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  • Day 1Sunday, February 25th
  • Day 2Monday, February 26th
  • Day 3Tuesday, February 27th
11:40 am

Visitors lunch

Campus Diner

Campus Diner 11:40 - 12:40 Details

12:40 pm

Short introduction

Prof. Stefaan De Wolf, Associate Professor of Material Science & Engineering, KAUST Solar Center (KSC)
Prof. Derya Baran, Assistant Professor of Material Science & Engineering, KAUST Solar Center (KSC)

Auditorium between Building 4 and 5 12:40 - 12:45 Details

12:45 pm

Charge Recombination and the Open-Circuit Voltage of Solar Cells

Most photovoltaic technologies exhibit high photon-to-charge-carrier conversion yields, approaching 90%-100%. However, a solar cell only generates power when an additional photo-voltage is produced. This photo-voltage is ideally as close as possible to the open-circuit voltage (Voc) of the device. When a solar cell is held at open-circuit, no charges flow in the external circuit, hence they all recombine within the photovoltaic material. Suppressing the recombination of charge carriers will result in increased Voc and power conversion efficiencies. Recombination can result in the emission of a photon or can occur non-radiatively, with the former being unavoidable and thus limiting Voc. In this lecture, we will consider general relations between photon absorption, emission and photovoltaic action, valid for established and emerging photovoltaic technologies. We will derive upper limits for Voc and summarize strategies to suppress recombination and reach those limits. Organic photovoltaics, where charge-transfer states between electron donating and accepting materials play a crucial role, will be discussed in more detail.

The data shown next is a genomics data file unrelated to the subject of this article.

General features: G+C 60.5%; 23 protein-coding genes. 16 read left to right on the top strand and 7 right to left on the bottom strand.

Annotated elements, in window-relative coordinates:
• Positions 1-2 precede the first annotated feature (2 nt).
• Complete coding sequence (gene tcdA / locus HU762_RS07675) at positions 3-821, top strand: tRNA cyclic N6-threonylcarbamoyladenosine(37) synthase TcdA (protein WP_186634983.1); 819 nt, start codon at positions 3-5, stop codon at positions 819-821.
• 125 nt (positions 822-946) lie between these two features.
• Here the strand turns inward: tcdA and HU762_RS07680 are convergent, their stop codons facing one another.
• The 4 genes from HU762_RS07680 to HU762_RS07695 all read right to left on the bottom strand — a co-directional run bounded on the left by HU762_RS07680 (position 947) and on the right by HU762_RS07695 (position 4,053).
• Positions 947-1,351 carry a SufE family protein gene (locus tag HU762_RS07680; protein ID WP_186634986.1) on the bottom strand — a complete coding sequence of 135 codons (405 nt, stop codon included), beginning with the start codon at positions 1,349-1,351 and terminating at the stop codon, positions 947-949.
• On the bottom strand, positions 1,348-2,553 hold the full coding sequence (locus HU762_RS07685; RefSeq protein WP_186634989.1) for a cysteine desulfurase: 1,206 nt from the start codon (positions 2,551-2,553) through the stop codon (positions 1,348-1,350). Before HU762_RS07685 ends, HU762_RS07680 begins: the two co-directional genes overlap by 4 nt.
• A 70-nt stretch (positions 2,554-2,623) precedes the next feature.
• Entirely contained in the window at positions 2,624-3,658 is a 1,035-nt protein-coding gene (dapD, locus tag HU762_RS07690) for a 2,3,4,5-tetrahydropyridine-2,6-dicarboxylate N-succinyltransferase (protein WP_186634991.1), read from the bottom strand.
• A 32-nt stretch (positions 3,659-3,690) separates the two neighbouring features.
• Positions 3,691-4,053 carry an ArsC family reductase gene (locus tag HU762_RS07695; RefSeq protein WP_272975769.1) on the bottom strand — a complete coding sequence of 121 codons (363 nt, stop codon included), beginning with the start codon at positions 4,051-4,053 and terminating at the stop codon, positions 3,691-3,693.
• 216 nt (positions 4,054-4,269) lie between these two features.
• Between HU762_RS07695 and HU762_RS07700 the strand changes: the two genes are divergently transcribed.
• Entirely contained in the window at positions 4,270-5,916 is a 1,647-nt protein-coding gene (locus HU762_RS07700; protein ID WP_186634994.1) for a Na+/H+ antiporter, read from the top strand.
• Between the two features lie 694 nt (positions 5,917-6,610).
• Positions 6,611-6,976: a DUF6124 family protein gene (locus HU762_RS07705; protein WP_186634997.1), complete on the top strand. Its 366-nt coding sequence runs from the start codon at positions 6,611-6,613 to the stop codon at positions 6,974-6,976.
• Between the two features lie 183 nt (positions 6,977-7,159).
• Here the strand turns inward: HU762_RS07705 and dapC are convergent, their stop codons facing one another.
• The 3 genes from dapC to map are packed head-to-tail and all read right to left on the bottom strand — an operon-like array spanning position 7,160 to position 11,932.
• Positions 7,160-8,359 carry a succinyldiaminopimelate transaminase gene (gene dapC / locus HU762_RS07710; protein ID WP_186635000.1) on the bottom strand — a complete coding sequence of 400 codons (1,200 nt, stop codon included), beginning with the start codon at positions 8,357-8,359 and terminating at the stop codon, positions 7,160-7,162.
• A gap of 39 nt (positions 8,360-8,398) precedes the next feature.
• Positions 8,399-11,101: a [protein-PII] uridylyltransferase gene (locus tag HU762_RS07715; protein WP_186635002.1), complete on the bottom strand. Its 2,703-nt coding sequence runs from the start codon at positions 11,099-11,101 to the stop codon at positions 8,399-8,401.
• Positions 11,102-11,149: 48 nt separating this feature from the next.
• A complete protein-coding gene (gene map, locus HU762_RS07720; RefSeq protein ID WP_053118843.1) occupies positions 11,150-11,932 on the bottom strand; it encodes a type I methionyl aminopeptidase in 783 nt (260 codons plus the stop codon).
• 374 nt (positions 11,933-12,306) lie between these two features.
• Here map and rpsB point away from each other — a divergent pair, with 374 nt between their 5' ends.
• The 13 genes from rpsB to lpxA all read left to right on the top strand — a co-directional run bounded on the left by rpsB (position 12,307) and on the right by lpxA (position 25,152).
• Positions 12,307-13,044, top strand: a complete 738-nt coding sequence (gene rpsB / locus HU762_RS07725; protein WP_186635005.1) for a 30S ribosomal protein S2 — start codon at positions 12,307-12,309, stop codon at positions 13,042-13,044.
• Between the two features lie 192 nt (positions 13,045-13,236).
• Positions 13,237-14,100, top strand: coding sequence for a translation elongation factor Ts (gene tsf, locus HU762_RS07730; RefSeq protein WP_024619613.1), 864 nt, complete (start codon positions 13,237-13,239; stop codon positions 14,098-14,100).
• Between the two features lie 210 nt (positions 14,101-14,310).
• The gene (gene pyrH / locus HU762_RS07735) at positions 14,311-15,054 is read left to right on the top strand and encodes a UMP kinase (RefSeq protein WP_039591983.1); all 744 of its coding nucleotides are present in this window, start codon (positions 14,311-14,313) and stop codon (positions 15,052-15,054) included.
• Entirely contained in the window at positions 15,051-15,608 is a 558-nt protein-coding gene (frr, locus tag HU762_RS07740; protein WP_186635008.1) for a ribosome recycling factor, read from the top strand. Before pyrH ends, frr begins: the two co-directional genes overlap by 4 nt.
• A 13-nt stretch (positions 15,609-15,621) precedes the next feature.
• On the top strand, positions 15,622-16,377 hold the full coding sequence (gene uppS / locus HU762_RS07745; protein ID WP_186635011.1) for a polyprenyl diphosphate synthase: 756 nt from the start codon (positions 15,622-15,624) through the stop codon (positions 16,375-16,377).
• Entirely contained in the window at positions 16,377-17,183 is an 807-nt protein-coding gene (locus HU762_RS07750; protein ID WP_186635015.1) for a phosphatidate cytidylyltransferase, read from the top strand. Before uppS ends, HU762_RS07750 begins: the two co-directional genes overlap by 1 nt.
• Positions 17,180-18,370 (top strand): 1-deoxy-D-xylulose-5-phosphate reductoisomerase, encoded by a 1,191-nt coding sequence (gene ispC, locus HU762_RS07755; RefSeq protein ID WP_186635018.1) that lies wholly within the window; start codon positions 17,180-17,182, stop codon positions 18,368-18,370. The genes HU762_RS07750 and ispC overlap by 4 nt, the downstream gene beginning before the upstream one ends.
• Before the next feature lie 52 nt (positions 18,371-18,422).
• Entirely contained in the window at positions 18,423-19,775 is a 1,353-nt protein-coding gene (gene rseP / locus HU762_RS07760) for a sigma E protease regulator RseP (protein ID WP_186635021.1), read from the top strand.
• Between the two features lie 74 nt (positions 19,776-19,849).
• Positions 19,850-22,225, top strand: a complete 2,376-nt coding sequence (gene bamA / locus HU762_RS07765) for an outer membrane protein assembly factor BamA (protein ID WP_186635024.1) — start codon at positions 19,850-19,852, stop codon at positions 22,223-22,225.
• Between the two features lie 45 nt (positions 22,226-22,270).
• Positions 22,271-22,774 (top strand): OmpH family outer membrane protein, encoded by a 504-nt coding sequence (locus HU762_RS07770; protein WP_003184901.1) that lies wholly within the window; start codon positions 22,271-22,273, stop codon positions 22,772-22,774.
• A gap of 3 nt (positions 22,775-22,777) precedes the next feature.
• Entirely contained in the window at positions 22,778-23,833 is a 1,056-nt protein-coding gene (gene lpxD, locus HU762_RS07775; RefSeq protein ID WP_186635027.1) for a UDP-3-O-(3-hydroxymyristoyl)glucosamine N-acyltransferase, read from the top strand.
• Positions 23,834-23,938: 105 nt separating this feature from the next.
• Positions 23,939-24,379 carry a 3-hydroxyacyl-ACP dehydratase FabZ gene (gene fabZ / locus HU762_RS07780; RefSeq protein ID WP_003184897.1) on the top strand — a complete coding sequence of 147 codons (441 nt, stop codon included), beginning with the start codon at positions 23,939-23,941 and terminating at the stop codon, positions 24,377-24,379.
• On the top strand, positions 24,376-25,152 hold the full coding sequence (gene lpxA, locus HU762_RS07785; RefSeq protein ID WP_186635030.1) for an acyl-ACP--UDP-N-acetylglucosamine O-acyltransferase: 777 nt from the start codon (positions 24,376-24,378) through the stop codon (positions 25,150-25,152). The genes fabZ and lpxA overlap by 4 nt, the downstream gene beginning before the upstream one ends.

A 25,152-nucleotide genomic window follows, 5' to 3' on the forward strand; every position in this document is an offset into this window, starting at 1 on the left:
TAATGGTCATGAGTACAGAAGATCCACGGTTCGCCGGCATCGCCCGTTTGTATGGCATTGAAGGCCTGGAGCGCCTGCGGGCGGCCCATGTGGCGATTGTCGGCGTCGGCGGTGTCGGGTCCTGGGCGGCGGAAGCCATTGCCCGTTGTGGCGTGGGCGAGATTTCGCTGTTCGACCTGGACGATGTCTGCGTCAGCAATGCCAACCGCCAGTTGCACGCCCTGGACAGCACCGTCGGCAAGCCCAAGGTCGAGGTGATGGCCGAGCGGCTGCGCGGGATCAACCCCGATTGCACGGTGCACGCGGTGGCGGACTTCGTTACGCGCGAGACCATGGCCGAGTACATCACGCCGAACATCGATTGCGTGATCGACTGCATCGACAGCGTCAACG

• Dr. Koen Vandewal, Insitute for Materials Research, Hasselt University

    Dr. Koen Vandewal

Auditorium between Building 4 and 5 12:45 - 13:45 Details